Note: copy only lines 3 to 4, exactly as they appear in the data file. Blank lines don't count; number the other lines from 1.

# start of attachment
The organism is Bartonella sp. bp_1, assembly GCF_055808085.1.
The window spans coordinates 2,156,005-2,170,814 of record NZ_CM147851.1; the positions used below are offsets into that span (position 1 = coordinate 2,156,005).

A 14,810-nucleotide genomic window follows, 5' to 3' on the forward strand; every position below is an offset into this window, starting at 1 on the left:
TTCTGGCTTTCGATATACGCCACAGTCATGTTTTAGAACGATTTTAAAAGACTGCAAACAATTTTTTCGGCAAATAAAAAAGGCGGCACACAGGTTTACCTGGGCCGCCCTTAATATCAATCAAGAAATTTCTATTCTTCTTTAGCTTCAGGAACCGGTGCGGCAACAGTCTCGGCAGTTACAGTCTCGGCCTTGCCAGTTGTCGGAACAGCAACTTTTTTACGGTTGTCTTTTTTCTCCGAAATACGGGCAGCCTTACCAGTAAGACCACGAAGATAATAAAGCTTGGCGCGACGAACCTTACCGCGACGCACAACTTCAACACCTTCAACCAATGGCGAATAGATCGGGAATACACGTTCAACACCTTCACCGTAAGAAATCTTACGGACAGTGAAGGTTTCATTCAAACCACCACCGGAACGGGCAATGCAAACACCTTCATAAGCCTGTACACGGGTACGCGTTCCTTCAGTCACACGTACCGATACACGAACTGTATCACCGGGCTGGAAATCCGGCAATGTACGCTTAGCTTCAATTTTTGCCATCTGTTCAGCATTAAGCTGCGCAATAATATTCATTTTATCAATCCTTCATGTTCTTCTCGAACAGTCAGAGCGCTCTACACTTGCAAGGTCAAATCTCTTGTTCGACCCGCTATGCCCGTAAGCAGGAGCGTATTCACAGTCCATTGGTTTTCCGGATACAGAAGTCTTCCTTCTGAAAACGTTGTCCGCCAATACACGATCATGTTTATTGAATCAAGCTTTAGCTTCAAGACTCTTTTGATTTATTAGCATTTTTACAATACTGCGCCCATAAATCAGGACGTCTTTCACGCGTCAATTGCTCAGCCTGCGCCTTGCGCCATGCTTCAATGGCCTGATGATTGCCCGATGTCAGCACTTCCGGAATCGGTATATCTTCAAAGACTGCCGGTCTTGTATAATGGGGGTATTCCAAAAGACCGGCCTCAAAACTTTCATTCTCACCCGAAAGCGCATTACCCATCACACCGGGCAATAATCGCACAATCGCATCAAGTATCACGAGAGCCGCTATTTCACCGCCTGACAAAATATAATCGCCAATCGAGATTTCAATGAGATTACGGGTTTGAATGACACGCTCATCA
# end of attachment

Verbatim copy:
A 14,810-nucleotide genomic window follows, 5' to 3' on the forward strand; every position below is an offset into this window, starting at 1 on the left:
TTCTGGCTTTCGATATACGCCACAGTCATGTTTTAGAACGATTTTAAAAGACTGCAAACAATTTTTTCGGCAAATAAAAAAGGCGGCACACAGGTTTACCTGGGCCGCCCTTAATATCAATCAAGAAATTTCTATTCTTCTTTAGCTTCAGGAACCGGTGCGGCAACAGTCTCGGCAGTTACAGTCTCGGCCTTGCCAGTTGTCGGAACAGCAACTTTTTTACGGTTGTCTTTTTTCTCCGAAATACGGGCAGCCTTACCAGTAAGACCACGAAGATAATAAAGCTTGGCGCGACGAACCTTACCGCGACGCACAACTTCAACACCTTCAACCAATGGCGAATAGATCGGGAATACACGTTCAACACCTTCACCGTAAGAAATCTTACGGACAGTGAAGGTTTCATTCAAACCACCACCGGAACGGGCAATGCAAACACCTTCATAAGCCTGTACACGGGTACGCGTTCCTTCAGTCACACGTACCGATACACGAACTGTATCACCGGGCTGGAAATCCGGCAATGTACGCTTAGCTTCAATTTTTGCCATCTGTTCAGCATTAAGCTGCGCAATAATATTCATTTTATCAATCCTTCATGTTCTTCTCGAACAGTCAGAGCGCTCTACACTTGCAAGGTCAAATCTCTTGTTCGACCCGCTATGCCCGTAAGCAGGAGCGTATTCACAGTCCATTGGTTTTCCGGATACAGAAGTCTTCCTTCTGAAAACGTTGTCCGCCAATACACGATCATGTTTATTGAATCAAGCTTTAGCTTCAAGACTCTTTTGATTTATTAGCATTTTTACAATACTGCGCCCATAAATCAGGACGTCTTTCACGCGTCAATTGCTCAGCCTGCGCCTTGCGCCATGCTTCAATGGCCTGATGATTGCCCGATGTCAGCACTTCCGGAATCGGTATATCTTCAAAGACTGCCGGTCTTGTATAATGGGGGTATTCCAAAAGACCGGCCTCAAAACTTTCATTCTCACCCGAAAGCGCATTACCCATCACACCGGGCAATAATCGCACAATCGCATCAAGTATCACGAGAGCCGCTATTTCACCGCCTGACAAAATATAATCGCCAATCGAGATTTCAATGAGATTACGGGTTTGAATGACACGCTCATCA